To form a power trio with the 2 curvaceous Enron hand-me-downs it has occupied since 2004, Chevron will be building a more boxy 50-story tower on the urban meadow left behind when Kenneth Franzheim’s Downtown YMCA came down in 2011. Chevron announced today that the HOK-designed building at 1600 Louisiana and Pease will provide 1.7 million sq. ft. of space, including training and conference rooms, more parking, and a cafeteria. This rendering suggests there will also be plinth-top common areas and — as though a subtle homage to what preceded it on this 85,000-sq.-ft. lot — a gym.


07/01/13 2:05pm

When Twitter’s landlord Shorenstein Properties out of San Francisco acquired in January the ExxonMobil Building, it made a fuss about wanting to sync the somewhat standoffish tower at 800 Bell St. with the tunnel system that serves the rest of the Downtown fraternity of skyscrapers and extensively renovate what was, at the time it was completed, the tallest building west of the Mighty Mississip’. The rendering you see at the top from Kirksey Architecture shows one take on just such a renovation — except, says a rep from the firm, it ain’t gonna happen. Apparently, Kirksey wasn’t awarded the bid to get the building ready in 2015 for a new tenant once ExxonMobil packs up and moves north to the under-construction campus among the trees in Spring.

But the rendering comes from an action-packed presentation video that Kirksey put together and posted online less than a week ago — and removed this morning. And it’s too bad: The video opens with a magical installation of the shards of a glass curtain wall atop the shade-providing tiers that now hula-hoop their way up the 45-story building. It’s the kind of thing you’d see were Magneto a general contractor and not a comic-book evildoer. Fortunately, a HAIF user grabbed some stills from the video and posted them, giving us a good idea of what’s not going to be:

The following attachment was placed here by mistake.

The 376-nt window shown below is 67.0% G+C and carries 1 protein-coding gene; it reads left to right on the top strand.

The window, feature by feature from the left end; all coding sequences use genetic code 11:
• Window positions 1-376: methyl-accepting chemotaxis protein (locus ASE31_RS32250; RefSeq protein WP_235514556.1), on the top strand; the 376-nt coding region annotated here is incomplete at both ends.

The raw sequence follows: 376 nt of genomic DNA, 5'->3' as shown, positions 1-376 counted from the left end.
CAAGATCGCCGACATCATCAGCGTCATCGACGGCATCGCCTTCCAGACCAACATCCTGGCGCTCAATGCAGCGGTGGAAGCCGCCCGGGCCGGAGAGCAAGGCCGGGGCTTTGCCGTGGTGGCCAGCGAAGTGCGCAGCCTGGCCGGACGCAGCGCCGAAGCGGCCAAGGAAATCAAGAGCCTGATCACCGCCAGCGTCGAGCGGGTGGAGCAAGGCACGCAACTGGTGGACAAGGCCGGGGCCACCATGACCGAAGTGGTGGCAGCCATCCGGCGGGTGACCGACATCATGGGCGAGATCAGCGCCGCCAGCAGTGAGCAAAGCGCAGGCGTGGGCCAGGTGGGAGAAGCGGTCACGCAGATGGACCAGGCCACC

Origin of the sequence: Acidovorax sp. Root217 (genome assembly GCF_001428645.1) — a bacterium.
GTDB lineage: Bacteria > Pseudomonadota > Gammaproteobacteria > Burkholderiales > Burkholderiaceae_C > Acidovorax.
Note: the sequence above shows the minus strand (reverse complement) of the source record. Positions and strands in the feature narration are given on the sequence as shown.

04/23/13 1:00pm

This year’s Terrain Denali, shown here in Iridium Metallic, seems to have been redesigned with a towing capacity that borders on the seismic: Apparently, it can bring the lake in along with the speed boat and dock right into the middle of the city! A vehicle that can manipulate geography according to your desires? What will they think of next? And it’s just $34,925!

Image: GMC

03/11/13 11:55am

GETTING TO THE BOTTOM OF THE WILLIAMS TOWER The $412 million sale last week of the Williams Tower seems to have provoked some curiosity in the Houston Chronicle’s Katherine Feser: Pursuing a lead from a retired employee that, were it not for those pesky FAA regulations, the record-breaking 64-story skyscraper would have been even taller, Feser goes into the paper’s archives and finds evidence that the tower’s slab was something to behold, too: “The foundation pour . . . started at midnight Friday and was completed early Saturday night. The contractor, J.A. Jones Co., said it was believed to be the largest continuous pour ever made in Houston — more than 10,000 cubic yards of concrete. There have been larger pours but they have been completed in several stages. The area of the poured mat is 200 feet by 200 feet, almost an acre.” [Prime Property; previously on Swamplot] Photo: Russell Hancock